Managing alcohol withdrawal in the hospitalized patient


Key points

  • Alcohol use disorder and alcohol withdrawal are significant problems in hospitalized patients; early detection and treatment are crucial in preventing high morbidity and mortality.
  • Long acting benzodiazepines with active metabolites such as chlordiazepoxide and diazepam are the preferred treatment for alcohol withdrawal except for patients with advanced liver disease or those prone to respiratory depression.
  • Symptom-triggered therapy decreases the amount of medication, shortens treatment duration, and decreases inpatient length of stay, compared with fixed schedule dosing.
  • Gabapentin may be effective in the treatment of mild to moderate AWS but cannot yet be routinely recommended as monotherapy in severe withdrawal, in patients with seizure history, or in patients who are at high risk for progression to delirium tremens.
  • Thiamine deficiency is common in chronic alcohol use disorders; thiamine repletion should be considered for patients at risk or when Wernicke’s encephalopathy and Korsakoff’s syndrome are suspected.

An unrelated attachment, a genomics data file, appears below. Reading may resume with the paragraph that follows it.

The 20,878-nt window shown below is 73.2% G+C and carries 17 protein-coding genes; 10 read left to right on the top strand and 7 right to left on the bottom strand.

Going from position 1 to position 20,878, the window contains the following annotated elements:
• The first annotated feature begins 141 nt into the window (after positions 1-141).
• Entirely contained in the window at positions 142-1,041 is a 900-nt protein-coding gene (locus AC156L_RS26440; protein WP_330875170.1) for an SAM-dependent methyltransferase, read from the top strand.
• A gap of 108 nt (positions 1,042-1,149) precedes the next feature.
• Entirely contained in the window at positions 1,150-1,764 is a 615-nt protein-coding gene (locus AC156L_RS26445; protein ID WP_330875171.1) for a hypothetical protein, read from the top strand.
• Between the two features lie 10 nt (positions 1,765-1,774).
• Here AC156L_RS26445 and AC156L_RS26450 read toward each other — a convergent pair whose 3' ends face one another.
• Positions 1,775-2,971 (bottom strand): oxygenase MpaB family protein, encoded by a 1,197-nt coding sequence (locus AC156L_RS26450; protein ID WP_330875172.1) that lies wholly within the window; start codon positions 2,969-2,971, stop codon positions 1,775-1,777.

Additional reading

1. Perry EC. Inpatient management of acute alcohol withdrawal syndrome. CNS Drugs. 2014;28(5):401-10.

2. Mayo-Smith MF. Pharmacological management of alcohol withdrawal: A meta-analysis and evidence-based practice guideline. JAMA. 1997;278(2):144-51.

3. Michael F. Mayo-Smith, MD, MPH et al. for the Working Group on the Management of Alcohol Withdrawal Delirium, Practice Guidelines Committee, American Society of Addiction Medicine. Management of alcohol withdrawal delirium: An evidence-based practice guideline. Arch Intern Med. 2004;164(13):1405-12.


A 51-year-old female with a history of hypertension and continuous alcohol abuse presents to the hospital with fever and cough. She is found to have community-acquired pneumonia and is admitted for treatment. How else would you manage this patient?

A. Start scheduled benzodiazepines and oral thiamine.

B. Start CIWA protocol using a long-acting benzodiazepine and oral thiamine.

C. Start scheduled benzodiazepines and IV thiamine.

D. Start CIWA protocol using a long-acting benzodiazepine and consider IV or oral thiamine.

Answer: D. Symptom-triggered benzodiazepine therapy is favored as is consideration for thiamine repletion in the treatment of AWS.


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